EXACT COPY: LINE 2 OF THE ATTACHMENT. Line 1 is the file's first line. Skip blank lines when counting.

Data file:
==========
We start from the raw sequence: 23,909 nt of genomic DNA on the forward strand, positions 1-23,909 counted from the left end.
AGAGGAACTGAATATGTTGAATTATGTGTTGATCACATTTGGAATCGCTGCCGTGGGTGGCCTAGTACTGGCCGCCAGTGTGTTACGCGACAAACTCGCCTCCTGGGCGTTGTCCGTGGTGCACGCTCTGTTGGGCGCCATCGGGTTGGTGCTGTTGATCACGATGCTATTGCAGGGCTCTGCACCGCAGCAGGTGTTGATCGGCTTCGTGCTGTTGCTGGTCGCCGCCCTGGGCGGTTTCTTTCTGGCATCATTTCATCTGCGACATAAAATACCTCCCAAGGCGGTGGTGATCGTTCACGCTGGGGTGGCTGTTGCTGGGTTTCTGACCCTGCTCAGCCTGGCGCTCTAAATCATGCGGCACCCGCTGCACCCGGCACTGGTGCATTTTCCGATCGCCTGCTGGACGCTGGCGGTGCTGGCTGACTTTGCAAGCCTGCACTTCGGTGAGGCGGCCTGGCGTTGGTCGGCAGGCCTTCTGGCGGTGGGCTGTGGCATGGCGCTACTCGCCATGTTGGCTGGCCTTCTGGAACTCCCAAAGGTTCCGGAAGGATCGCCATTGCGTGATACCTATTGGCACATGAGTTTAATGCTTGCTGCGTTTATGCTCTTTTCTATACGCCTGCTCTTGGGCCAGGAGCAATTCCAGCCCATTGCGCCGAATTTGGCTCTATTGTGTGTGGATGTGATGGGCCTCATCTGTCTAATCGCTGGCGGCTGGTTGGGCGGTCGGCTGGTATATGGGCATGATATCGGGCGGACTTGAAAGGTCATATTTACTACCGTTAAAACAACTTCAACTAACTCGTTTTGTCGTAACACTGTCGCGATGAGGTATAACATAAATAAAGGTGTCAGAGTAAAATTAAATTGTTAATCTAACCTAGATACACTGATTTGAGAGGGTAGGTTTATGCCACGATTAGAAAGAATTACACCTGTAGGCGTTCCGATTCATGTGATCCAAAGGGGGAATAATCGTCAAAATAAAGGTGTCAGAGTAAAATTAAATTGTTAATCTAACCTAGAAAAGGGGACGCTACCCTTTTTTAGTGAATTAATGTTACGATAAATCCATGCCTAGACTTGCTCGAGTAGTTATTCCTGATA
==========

AGAGGAACTGAATATGTTGAATTATGTGTTGATCACATTTGGAATCGCTGCCGTGGGTGGCCTAGTACTGGCCGCCAGTGTGTTACGCGACAAACTCGCCTCCTGGGCGTTGTCCGTGGTGCACGCTCTGTTGGGCGCCATCGGGTTGGTGCTGTTGATCACGATGCTATTGCAGGGCTCTGCACCGCAGCAGGTGTTGATCGGCTTCGTGCTGTTGCTGGTCGCCGCCCTGGGCGGTTTCTTTCTGGCATCATTTCATCTGCGACATAAAATACCTCCCAAGGCGGTGGTGATCGTTCACGCTGGGGTGGCTGTTGCTGGGTTTCTGACCCTGCTCAGCCTGGCGCTCTAAATCATGCGGCACCCGCTGCACCCGGCACTGGTGCATTTTCCGATCGCCTGCTGGACGCTGGCGGTGCTGGCTGACTTTGCAAGCCTGCACTTCGGTGAGGCGGCCTGGCGTTGGTCGGCAGGCCTTCTGGCGGTGGGCTGTGGCATGGCGCTACTCGCCATGTTGGCTGGCCTTCTGGAACTCCCAAAGGTTCCGGAAGGATCGCCATTGCGTGATACCTATTGGCACATGAGTTTAATGCTTGCTGCGTTTATGCTCTTTTCTATACGCCTGCTCTTGGGCCAGGAGCAATTCCAGCCCATTGCGCCGAATTTGGCTCTATTGTGTGTGGATGTGATGGGCCTCATCTGTCTAATCGCTGGCGGCTGGTTGGGCGGTCGGCTGGTATATGGGCATGATATCGGGCGGACTTGAAAGGTCATATTTACTACCGTTAAAACAACTTCAACTAACTCGTTTTGTCGTAACACTGTCGCGATGAGGTATAACATAAATAAAGGTGTCAGAGTAAAATTAAATTGTTAATCTAACCTAGATACACTGATTTGAGAGGGTAGGTTTATGCCACGATTAGAAAGAATTACACCTGTAGGCGTTCCGATTCATGTGATCCAAAGGGGGAATAATCGTCAAAATAAAGGTGTCAGAGTAAAATTAAATTGTTAATCTAACCTAGAAAAGGGGACGCTACCCTTTTTTAGTGAATTAATGTTACGATAAATCCATGCCTAGACTTGCTCGAGTAGTTATTCCTGATA